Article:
Britain’s Conservatives won an 80-seat majority last month on a streamlined platform, promising to “get Brexit done.” Since that thumping victory, a focus on the defining issue since 2016 has transitioned to hyperactivity on all fronts. The recent Queen’s Speech, in which the government outlined its legislative agenda, contained the most proposed bills since 2006. These ambitious plans join additional measures made possible by an end to parliamentary gridlock.

The government is wasting no time using its majority to tackle the issue of housing, with a plan to overhaul Britain’s complicated and economically harmful planning laws. Leaked details suggest that these reforms will be more than tinkering at the edges. According to one report, Boris Johnson’s government plans to let developers and homeowners build up to two extra floors on buildings without necessarily requiring planning approval. It also plans to loosen rules that limit building on greenbelt areas. If enacted, these policies would enrage housing restrictionists—and the angrier they get, the more likely it is that the government is on the right track.

For decades, Britain hasn’t built enough houses. In the 1970s, U.K. buyers, on average, could buy a home for less than three times their gross salary; today, they need more than seven times that sum. Since that period, the average inflation-adjusted price of a house has more than quadrupled. No other OECD country has seen such a steep rise.

And Britain fails to build houses where they’re needed most. As Paul Cheshire of the London School of Economics points out, housebuilding trends run contrary to economic logic. Reviewing a 40-year comparison of the shrinking towns of Barnsley and Doncaster with the university cities of Cambridge and Oxford, Cheshire found that the struggling localities—despite their economic disadvantages—built almost twice as many homes as the prosperous ones. Restrictionists often blame rising costs on predatory buy-to-let landlords, the empty houses of the superrich, and loose monetary policy, but in this case, the simplest explanation is the most plausible: housing supply hasn’t kept up with housing demand.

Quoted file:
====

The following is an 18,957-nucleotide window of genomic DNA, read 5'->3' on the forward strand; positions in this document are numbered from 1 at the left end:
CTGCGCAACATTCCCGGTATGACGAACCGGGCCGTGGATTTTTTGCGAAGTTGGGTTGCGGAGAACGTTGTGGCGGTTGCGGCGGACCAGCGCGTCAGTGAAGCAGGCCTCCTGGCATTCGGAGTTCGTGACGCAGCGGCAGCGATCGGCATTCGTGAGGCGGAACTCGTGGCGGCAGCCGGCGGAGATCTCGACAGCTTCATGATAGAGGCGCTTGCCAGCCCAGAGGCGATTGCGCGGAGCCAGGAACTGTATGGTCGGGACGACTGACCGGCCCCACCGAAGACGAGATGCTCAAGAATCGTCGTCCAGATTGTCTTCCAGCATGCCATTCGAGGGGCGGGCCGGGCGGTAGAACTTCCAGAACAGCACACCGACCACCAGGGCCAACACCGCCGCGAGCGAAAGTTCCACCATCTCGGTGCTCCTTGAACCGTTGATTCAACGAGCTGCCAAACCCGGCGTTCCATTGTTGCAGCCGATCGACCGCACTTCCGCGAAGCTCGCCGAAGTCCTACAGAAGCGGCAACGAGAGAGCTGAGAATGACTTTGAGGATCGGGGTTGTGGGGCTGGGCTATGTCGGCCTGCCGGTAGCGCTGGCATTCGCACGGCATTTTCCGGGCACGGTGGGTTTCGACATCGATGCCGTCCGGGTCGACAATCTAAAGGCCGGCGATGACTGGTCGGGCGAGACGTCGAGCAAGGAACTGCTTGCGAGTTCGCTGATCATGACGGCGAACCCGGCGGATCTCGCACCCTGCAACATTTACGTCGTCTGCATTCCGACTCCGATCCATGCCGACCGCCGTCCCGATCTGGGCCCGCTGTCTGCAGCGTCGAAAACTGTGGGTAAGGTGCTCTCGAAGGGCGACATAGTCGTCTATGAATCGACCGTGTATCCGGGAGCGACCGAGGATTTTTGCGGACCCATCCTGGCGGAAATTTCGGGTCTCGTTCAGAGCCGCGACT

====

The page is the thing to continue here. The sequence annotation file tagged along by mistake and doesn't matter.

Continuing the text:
For too long, Conservative prime ministers delivered dire diagnoses of Britain’s housing crisis, then avoided addressing the issue. David Cameron instigated “Help to Buy,” a mortgage-subsidy scheme that worsened the problem that it was designed to solve. Theresa May labelled the housing-affordability problem a “burning injustice” but lacked the political will or capital to do anything about it. With his new political mandate, Johnson has no excuse not to act decisively. Loosening the U.K.’s housing rules would also encourage pro-market Conservatives, who have expressed concern about Johnson’s brand of One Nation Conservatism.

Much has been made of the Conservatives’ new voting coalition. The election results confirmed how the party has pivoted away from the prosperous southeast and toward parts of England that struggle, as London and its environs prosper. Today’s Conservatives answer to a more economically left-wing set of voters than at any point in living memory.

This blue-collar conservatism could take different forms. The worry is that an admirable desire to rebalance the British economy will deteriorate into big-government, market-stifling policies. More concerning still is that some on the right even appear to relish this possibility. Will Tanner, director of Onward—a think tank closely aligned with Theresa May—wants Johnson to consolidate his support in parts of the country by “break[ing] free of the traditional conservative playbook of trickle-down growth.” He believes that “more people should be encouraged to live and work near to where they grow up, rather than moving away to the city to make their way.”

Another version of blue-collar conservatism contains the possibility of radical reform, including in a pro-market direction. Freed from their electoral dependence on the wealthy shires, Conservatives can challenge those who gained the most from the recent housing boom. In recent years, free marketeers on both sides of the Atlantic have compellingly argued that, in housing and across the economy generally, insiders have used government regulation to protect their privileged positions. Tackling this behavior will arguably be easier now than it was before last month’s election. The Tories are less the party of economic winners than they once were; and they will not be as preoccupied by Brexit as they have been over the last three years. Conservatives shouldn’t underestimate the opportunity that the new climate offers for real change.

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